Shortage of medicines

Published: January 14, 2020
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As the cold wave grips the country, it is a given that viral diseases and other medical complications, that are normally quite prevalent due to the dilapidated condition of the country, will take a turn for the worse. In such a situation medicine and medical aid become extremely essential. Sadly, more than 60 ‘essential medicines’ seem to be in short supply or unavailable in the Pakistani market due to the incoherency between pharmaceutical companies and the Drug Regulatory Authority of Pakistan (Drap).

While Drap pushes companies to manufacture medicines at a low price, many restrictions and delays in receiving government permits, contract manufacturing and narcotic quota have led to a halt in production. The new prices have not been approved for 11 months. There are other multiple factors that contribute to the storage of medicine, and pharmaceutical companies claim that the situation is not that simple. Over the years, the pharmaceuticals have had to decrease their profits owing to the overall situation. Therefore, they find it more viable to stop production of specific medicines altogether. The rift between the two shows that Drap pushes to enforce control on the rich pharmaceuticals while the owners of these companies are treating it as professional businesses much like the hospital industry that sells these medicines at its own price.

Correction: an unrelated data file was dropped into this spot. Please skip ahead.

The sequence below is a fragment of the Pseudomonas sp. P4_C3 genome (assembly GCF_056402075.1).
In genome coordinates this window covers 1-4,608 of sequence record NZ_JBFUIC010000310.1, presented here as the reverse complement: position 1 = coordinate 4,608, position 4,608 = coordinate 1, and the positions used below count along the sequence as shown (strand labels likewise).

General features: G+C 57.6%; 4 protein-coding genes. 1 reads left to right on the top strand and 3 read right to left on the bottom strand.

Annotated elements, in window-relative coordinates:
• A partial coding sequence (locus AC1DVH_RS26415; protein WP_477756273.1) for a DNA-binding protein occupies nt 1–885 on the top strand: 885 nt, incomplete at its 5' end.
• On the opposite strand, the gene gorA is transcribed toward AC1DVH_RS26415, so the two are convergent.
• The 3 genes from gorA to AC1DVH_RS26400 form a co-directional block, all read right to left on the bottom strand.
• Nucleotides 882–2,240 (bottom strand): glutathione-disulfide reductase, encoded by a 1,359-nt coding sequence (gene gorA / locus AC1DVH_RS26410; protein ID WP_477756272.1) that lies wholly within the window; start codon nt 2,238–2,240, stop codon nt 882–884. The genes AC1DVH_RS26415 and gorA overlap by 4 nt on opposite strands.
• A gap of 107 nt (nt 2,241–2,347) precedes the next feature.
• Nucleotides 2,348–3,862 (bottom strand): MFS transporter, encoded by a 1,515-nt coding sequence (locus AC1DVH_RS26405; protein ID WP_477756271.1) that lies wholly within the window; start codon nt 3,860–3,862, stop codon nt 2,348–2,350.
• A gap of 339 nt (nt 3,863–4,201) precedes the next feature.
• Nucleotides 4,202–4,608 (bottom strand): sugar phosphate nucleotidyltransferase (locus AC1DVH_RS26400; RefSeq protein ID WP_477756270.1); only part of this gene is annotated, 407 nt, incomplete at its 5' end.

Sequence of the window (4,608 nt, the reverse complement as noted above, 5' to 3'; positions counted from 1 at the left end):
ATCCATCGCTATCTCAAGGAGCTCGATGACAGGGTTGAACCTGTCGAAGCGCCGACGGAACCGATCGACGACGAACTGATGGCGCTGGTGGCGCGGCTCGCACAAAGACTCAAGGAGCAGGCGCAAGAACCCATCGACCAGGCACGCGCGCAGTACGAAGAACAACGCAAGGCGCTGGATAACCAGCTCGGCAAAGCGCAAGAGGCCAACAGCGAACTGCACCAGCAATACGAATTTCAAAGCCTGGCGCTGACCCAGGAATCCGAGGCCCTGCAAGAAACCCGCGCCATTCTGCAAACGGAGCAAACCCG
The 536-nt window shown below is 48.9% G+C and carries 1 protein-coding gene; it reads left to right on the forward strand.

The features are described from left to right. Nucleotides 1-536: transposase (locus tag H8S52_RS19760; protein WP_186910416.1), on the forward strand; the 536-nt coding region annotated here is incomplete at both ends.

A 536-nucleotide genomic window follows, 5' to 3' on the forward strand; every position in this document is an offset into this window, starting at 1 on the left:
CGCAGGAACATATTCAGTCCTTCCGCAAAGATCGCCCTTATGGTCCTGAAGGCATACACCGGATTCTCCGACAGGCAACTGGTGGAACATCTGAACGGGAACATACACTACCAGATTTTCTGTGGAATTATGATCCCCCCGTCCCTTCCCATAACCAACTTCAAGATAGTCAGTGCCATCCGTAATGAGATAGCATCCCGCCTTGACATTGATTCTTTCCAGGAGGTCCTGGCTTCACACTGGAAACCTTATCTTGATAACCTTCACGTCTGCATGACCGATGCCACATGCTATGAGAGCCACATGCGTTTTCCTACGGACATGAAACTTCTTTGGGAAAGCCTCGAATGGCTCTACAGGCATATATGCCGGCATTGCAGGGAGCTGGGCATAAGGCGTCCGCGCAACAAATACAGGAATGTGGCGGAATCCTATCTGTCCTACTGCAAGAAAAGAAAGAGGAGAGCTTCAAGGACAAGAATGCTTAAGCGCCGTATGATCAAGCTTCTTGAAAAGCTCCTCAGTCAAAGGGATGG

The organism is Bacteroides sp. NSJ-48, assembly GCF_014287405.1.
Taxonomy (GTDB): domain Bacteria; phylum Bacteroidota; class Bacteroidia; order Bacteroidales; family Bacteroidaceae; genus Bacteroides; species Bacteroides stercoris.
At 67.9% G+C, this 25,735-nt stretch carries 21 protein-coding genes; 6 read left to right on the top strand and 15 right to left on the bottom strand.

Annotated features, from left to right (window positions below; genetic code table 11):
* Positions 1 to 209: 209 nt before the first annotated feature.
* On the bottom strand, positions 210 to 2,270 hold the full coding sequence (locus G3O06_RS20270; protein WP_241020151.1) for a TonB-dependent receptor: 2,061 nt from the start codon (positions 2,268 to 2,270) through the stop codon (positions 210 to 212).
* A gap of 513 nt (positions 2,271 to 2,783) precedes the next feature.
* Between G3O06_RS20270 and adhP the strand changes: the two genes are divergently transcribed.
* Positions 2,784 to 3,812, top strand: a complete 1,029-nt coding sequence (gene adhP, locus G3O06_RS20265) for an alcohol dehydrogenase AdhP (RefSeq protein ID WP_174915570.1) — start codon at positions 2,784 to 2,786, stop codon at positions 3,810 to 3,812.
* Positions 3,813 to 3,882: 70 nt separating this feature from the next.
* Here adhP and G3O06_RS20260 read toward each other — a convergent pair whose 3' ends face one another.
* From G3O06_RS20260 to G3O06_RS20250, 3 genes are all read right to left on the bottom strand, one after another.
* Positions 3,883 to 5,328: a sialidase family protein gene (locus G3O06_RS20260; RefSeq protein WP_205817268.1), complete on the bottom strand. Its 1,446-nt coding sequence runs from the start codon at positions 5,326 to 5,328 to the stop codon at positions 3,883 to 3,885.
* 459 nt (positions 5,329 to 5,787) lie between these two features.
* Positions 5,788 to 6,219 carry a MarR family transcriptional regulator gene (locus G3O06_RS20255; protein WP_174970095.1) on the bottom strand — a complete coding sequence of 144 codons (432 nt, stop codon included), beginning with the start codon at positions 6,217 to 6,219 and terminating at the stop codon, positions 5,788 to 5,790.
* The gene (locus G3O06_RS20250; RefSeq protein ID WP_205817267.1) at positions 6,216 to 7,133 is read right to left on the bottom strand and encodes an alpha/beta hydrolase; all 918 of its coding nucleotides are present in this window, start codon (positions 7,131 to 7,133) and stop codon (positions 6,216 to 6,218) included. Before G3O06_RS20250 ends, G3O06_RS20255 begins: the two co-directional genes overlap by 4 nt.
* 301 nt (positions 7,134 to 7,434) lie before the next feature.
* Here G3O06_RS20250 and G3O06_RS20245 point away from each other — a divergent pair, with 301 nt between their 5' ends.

Due to the bleak economic situation, inflation and increasing poverty, the divide between the price of producing medicine and the affordability price of the average consumer is increasing. Even those medicines that are present in the market are not affordable to all. The intense cold will continue over the next few weeks. It is of paramount importance that pharmaceutical companies and the regulatory authority come together and solve the issue — not only of restarting production but also working towards making medicine more affordable to the majority of the masses. They need to take into account social responsibility.

Published in The Express Tribune, January 14th, 2020.

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